Saturday, February 21, 2015

Warmth of Other Suns

“I was leaving the South 
to fling myself into the unknown . . .
I was taking a part of the South
to transplant in alien soil,
to see if it could grow differently,
if it could drink of new and cool rains,
bend in strange winds,
respond to the warmth of other suns
and, perhaps, to bloom”

February is Black History Month. Appropriately, I just finished one of the most profound non-fiction books I've ever read: The Warmth of Other Suns by Isabel Wilkerson.

The Pulitzer Prize winning author tracks three black Americans whose lives spanned during the Great Migration from the South–a time defined between early 1900s and the Civil Rights movement. We get to know energetic Ida from Mississippi, who makes her way with her husband to Chicago in the 30s, struggling to find fair wages and housing in the inner city. Then there's clever George who leaves the groves of Florida for New York to avoid unthinkable repercussions when he stands up for his own rights and the rights of others. And finally, we observe the life of Robert–a military doctor from Louisiana who eventually finds his way to the glamorous land of California, where it would seem tolerance would be pervasive.

Before I embarked upon this book, I thought I had an idea of what I was getting into. Despite America's founding principles of equal rights, our country has had a sketchy history. But I had not really understood the depth of that sketchiness.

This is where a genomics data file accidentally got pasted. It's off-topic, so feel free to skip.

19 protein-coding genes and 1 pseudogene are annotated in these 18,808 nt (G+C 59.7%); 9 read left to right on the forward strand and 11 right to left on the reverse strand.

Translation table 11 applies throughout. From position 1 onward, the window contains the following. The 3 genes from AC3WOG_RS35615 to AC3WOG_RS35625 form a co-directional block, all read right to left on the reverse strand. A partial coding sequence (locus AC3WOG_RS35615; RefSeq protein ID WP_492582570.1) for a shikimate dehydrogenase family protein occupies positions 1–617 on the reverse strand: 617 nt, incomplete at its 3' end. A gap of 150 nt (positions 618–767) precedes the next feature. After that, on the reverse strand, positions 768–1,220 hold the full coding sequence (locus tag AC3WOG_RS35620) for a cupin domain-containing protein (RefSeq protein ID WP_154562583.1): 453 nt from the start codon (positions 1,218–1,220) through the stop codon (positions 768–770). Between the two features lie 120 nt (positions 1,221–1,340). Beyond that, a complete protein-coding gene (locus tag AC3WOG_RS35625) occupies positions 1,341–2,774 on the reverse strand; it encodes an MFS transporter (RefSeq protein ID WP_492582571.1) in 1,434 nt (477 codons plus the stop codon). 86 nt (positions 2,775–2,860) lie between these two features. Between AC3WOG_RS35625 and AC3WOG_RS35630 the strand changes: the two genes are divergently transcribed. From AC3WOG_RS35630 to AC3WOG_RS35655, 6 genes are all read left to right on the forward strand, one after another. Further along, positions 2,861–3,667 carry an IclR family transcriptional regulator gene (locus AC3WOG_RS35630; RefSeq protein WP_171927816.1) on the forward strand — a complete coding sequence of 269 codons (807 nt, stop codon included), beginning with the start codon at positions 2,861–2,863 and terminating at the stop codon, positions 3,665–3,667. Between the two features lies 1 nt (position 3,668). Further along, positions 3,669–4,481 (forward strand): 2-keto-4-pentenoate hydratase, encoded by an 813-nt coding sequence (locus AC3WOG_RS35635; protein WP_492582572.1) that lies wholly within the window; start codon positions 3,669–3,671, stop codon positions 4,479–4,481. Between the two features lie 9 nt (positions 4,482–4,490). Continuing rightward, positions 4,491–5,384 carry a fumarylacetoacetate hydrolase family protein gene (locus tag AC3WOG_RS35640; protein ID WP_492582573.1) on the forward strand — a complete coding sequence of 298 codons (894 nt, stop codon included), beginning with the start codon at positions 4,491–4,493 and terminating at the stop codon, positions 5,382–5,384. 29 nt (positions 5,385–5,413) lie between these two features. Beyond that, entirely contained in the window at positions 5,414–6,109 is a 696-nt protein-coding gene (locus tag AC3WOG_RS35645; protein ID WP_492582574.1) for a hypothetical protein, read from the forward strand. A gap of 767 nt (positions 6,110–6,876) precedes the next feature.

Ms. Wilkerson doesn't just depict narratives of injustice.  Statistics and other historical events are peppered throughout the book presenting themes of utter cruelty and immense courage. If you don't find yourself with a tear in your eye, a lump in your throat, or pit in your stomach,  you should question your humanity.

Be prepared to think about content for a while. How do you make sense of certain occurrences? Like when a group of white adults tortured a young, black boy to death, in front of his own father, for the mere act of sending a Christmas card to a white girl? Or, even events not quite as gruesome, but still ridiculous–like Jesse Owens, the infamous gold medal winner, being forced to use the freight elevator for his very own reception. It was always noted how Hitler wouldn't shake Owens hand. Well, neither would our president at the time.

As I read, and thought about the timeframe of the Great Migration, which overlapped with WWII, I wondered how a country could be so indignant about Hitler when genocide was occurring in our very own United States. Lynching was not even a federal crime. It's really quite chilling and shameful.

The cruelty and the hate are difficult to understand. Wilkerson is articulate in revealing how economics fed into these  issues–how fear of losing workers and sharecroppers in the South initiated despicable acts and how the flood of new workers in the North gave rise to unfair wages and housing arrangements. Certainly, I was shaking my head much of the time while reading.

What I found most fascinating though, were the stories of courage. It wasn't easy to leave the South. It wasn't easy to become educated. It wasn't easy to earn money. It wasn't easy to walk across a street. There was a story in the book of a Southerner who had struggled to make her way out of her oppressive state and finally landed in Washington D.C. She felt so happy and proud to have made it to her nation's capital. I thought to myself, "Really? You're proud? You're not angry with your country?"

But anger is never the answer. And that's why our country has continued to socially evolve and become accepting and intolerant of intolerance. There are great stories of unsung heros in The Warmth of Other Suns. These are what inspire. This is what makes the book and the history truly unforgettable.

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